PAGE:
By Ambriel Johnson
Many Connecticut residents have visited the Mark Twain House & Museum, and even more may have endlessly searched for a reliable local news source.
These two merged together Wednesday into one woman, the editor of CT News Junkie, Christine Stuart.
Updated daily, Stuart’s popular Connecticut news site includes original reporting on state politics, public policy, the courts, and the complexities of the health care system.
This Central Connecticut State University graduate and editor-in-chief of one of Connecticut’s leading news websites addressed a group of young journalists at The Mark Twain House & Museum.
Stuart discussed how she got her start in journalism and how the young writers can get theirs, too.
The apprentices of the Write to the Point! Neighborhood Studios program eagerly questioned Christine about everything from her favorite news story to how old she is. The answer is 36, by the way.
A few months after Stuart graduated from CCSU in 1999, the Hartford Advocate offered her a position as a reporter.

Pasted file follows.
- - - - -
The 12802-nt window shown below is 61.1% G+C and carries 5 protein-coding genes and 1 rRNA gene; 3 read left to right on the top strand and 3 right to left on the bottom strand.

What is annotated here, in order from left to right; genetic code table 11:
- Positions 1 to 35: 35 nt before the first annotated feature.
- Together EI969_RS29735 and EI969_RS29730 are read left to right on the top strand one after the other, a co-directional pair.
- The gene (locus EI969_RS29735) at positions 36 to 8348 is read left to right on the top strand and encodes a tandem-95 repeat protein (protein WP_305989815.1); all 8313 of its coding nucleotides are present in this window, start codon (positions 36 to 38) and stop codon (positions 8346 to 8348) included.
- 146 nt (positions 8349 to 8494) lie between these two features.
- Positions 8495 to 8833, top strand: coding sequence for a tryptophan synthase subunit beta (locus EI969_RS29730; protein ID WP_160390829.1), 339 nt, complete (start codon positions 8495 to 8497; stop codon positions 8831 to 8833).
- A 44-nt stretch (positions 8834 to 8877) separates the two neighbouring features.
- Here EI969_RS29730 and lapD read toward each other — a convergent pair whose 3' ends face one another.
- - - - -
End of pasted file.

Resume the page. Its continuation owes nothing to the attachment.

She was glad to take this position. She’d spent months waiting to hear from any one of the many news organizations she’d sent resumes to after graduation.
“Being a journalist is one of the only ways you can make a living writing,” said Stuart. “You do it because you love it. You don’t do it because it is going to support you.”
Stuart told the writing group that before she started CT News Junkie, she would typically have to take on two or three jobs besides reporting, just to get by.
However, after struggling to make a name for herself in the news industry, Stuart finally landed a better job at the Journal Inquirer in Manchester.
At the Journal Inquirer, Stuart covered a variety of beats, including the city of East Hartford, the state’s trash authority and a regional water commission.
In early 2006, after spending nearly four years as a reporter at the Journal Inquirer, Stuart bought CT News Junkie from a friend. She and her husband, Doug Hardy got this news site on its journalistic feet that same year.
Regular viewers of the site, she said, check it about four times a day.
As one of only five women reporters at the Capitol, Stuart primarily covers government and politics.
When asked her advice for beginner journalists, Stuart had a simple answer.
“Go out and do it,” she said. “Offer your stories up to publications.”
So, shut up and listen.